Global Cleveland caught up with George Burke, who is currently traveling abroad and working to connect international students to opportunities to study in the United States.

Where will you be traveling?

I am traveling from Sept 11-Sept 30. I will be in Chennai, Bangalore, Ahmedabad, and Mumbai, India; Dhaka, Bangladesh; and Kathmandu, Nepal

What meetings or activities do you have planned for this trip?

I will be meeting with Education USA Representatives in Chennai, Mumbai, and Dhaka. I will be visiting international schools, some local high schools, attending a couple of Educational Fairs and International Education Recruitment Partners. I also visit in a couple cities with students who have either studied at CSU or CWRU that I have personally known over the years.

When you are working to promote studying in the United States to international students, what have you found to be the most common questions or concerns?

The parents’ number one concern is safety and expenses, while the students are most interested in both their academic and non- academic activities. They are interested in what work options and internships are available. I find the biggest challenge is having everyone recognize how different the US environment is, both academic and non –academic, from their own country. Something in the US that is not offered in other countries is the concept of almost limitless choices. But the options and choices are entirely dependent on taking the risk to explore and discover new things and new people. They often expect there is one perfect answer and one perfect school or perfect major. Trying to get someone to understand that even if an institution is not ranked number 1, higher education in the US actually opens the door to use their own initiative to get what they want, and that even though you start on one path once you arrive in US new options are always available that they don’t expect. Consistent with that is explaining US learning philosophy. In the US it is not the teacher’s responsibility to give you the answers but equip you with becoming a self- learner.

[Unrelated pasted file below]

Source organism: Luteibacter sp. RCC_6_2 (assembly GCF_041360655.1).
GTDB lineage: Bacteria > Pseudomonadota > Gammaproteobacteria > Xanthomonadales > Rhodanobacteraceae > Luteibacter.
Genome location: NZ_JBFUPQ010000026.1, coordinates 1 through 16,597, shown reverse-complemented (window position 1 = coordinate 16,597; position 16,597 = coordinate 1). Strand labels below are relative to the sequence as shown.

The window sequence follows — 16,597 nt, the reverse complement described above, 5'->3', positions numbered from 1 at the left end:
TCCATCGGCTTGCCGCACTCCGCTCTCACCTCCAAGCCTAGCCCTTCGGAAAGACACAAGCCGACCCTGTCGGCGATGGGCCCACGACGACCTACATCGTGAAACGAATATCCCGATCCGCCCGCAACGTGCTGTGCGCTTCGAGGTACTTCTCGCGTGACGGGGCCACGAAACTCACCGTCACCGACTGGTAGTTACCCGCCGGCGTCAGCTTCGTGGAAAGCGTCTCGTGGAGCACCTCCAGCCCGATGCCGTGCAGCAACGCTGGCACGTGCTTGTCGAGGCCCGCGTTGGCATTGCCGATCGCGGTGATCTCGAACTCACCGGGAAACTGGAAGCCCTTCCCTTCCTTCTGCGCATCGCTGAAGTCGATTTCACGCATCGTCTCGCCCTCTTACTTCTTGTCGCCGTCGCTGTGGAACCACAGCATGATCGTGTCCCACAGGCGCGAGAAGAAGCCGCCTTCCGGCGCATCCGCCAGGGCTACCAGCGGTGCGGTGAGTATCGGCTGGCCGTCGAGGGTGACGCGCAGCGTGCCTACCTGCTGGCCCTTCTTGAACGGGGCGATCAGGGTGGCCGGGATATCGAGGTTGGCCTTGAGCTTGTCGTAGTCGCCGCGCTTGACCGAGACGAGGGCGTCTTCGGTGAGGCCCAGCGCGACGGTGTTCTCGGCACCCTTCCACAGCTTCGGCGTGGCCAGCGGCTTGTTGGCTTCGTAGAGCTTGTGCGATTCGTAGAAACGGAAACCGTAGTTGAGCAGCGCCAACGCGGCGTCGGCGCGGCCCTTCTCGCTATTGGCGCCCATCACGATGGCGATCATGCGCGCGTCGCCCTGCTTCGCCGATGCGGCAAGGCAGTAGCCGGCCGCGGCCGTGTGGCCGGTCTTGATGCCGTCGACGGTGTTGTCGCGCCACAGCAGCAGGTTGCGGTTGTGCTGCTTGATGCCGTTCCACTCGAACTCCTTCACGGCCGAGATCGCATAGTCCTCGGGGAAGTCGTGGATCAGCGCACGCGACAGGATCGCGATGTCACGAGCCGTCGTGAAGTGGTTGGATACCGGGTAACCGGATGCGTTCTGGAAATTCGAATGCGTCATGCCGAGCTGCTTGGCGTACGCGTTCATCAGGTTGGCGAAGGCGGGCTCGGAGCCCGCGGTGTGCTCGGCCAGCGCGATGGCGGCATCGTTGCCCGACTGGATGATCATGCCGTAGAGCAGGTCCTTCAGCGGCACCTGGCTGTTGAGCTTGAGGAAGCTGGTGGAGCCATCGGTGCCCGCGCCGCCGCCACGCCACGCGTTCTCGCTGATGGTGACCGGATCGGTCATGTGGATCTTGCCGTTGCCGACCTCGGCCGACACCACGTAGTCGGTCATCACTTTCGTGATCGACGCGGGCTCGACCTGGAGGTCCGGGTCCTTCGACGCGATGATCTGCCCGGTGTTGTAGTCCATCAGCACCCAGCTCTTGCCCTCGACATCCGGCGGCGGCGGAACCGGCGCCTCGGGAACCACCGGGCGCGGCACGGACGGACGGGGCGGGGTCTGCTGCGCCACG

What are some changes you have seen in international student enrollment over the years?

After 40 years of involvement in international higher education, changes are varied. When I first became involved in the mid 70’s was the first explosion of oil money around the world. That meant students from Algeria, Iran (many personally financed), Libya, all countries of Mideast, Venezuela, and Nigeria where being sent on huge government scholarships. During that time period, the Chinese and Indian students were almost just graduate students who received graduate assistantships or specialized international scholarships. Then there was the oil crisis and Iranian revolution, which closed off many of those individuals. Then in the 80’s and 90s the world economics shifted toward Southeast Asia and students from Japan, Korea, Taiwan, Thailand, Indonesia, and Malaysia. That lasted until the financial crisis in the 90’s. But interestingly enough the world was becoming wealthy and international student numbers continued to grow in the US. Now of course when the Chinese and Indian currencies became useable on the international market it has lead to increased numbers of undergrad Chinese students and the last 3 years’ double digit % increase in undergrad Indian students.